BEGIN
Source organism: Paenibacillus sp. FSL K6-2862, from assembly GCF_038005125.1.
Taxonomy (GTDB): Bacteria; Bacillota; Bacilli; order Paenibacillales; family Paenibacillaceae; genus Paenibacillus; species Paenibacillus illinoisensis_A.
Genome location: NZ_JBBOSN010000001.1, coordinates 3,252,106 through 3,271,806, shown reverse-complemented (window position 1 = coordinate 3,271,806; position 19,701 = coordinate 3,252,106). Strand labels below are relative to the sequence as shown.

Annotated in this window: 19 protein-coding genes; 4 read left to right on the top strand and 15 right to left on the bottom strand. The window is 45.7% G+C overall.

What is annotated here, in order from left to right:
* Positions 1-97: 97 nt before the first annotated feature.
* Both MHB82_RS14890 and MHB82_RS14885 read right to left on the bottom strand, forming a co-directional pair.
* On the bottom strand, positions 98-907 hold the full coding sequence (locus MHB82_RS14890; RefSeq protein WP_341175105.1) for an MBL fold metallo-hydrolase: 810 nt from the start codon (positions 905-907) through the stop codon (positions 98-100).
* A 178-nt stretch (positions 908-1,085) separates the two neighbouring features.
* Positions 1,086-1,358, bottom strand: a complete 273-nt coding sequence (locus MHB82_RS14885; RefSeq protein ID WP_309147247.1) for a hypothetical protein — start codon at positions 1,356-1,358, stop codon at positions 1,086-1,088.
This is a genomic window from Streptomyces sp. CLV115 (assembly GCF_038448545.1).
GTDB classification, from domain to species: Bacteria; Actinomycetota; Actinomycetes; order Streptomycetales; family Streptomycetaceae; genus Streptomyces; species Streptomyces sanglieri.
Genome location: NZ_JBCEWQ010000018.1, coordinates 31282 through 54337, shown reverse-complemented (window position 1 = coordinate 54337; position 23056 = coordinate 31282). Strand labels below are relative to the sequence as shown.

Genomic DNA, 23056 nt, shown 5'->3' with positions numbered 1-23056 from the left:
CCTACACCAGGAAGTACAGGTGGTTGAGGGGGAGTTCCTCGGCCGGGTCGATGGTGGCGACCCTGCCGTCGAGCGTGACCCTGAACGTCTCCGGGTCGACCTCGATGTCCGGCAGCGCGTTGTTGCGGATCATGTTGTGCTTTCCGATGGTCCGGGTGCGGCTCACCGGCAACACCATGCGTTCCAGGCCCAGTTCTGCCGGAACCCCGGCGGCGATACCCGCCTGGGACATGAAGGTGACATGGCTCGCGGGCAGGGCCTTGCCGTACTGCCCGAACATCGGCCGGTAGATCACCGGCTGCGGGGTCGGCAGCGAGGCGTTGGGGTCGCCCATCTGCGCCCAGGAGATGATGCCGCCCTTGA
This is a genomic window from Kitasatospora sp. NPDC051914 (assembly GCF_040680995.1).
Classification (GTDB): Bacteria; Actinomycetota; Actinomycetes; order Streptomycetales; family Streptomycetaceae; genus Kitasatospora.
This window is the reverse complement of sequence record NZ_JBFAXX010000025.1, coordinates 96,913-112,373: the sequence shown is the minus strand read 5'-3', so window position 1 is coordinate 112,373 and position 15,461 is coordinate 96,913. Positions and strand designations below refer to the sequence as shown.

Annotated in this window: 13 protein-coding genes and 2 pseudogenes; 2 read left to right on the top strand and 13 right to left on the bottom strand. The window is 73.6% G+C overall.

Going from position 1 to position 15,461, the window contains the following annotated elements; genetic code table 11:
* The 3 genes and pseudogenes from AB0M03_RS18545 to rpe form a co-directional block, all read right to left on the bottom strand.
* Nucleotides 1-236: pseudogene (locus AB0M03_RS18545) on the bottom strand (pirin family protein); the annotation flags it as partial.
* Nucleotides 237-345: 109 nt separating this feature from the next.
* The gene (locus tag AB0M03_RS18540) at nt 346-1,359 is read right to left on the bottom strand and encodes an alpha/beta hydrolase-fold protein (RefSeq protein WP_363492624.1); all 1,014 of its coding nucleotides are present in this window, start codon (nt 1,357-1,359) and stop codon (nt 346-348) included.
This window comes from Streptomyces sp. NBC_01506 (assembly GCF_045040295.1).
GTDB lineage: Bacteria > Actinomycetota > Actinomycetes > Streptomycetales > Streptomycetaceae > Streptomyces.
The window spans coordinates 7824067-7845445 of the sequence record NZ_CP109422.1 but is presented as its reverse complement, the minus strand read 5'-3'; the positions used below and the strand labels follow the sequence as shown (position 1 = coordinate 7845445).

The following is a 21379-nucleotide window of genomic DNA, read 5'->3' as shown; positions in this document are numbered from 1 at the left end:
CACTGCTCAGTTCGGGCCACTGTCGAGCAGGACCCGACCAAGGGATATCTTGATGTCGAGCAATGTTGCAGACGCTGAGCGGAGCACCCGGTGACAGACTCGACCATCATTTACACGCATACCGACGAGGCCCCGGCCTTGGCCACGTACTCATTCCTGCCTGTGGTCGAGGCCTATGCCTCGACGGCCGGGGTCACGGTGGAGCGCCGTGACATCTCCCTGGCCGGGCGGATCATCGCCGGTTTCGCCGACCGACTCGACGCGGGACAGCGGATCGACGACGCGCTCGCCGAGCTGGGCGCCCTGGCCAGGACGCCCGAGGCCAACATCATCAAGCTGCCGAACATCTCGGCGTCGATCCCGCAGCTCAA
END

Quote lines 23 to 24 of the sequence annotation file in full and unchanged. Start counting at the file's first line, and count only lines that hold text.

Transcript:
* Nucleotides 237-345: 109 nt separating this feature from the next.
* The gene (locus tag AB0M03_RS18540) at nt 346-1,359 is read right to left on the bottom strand and encodes an alpha/beta hydrolase-fold protein (RefSeq protein WP_363492624.1); all 1,014 of its coding nucleotides are present in this window, start codon (nt 1,357-1,359) and stop codon (nt 346-348) included.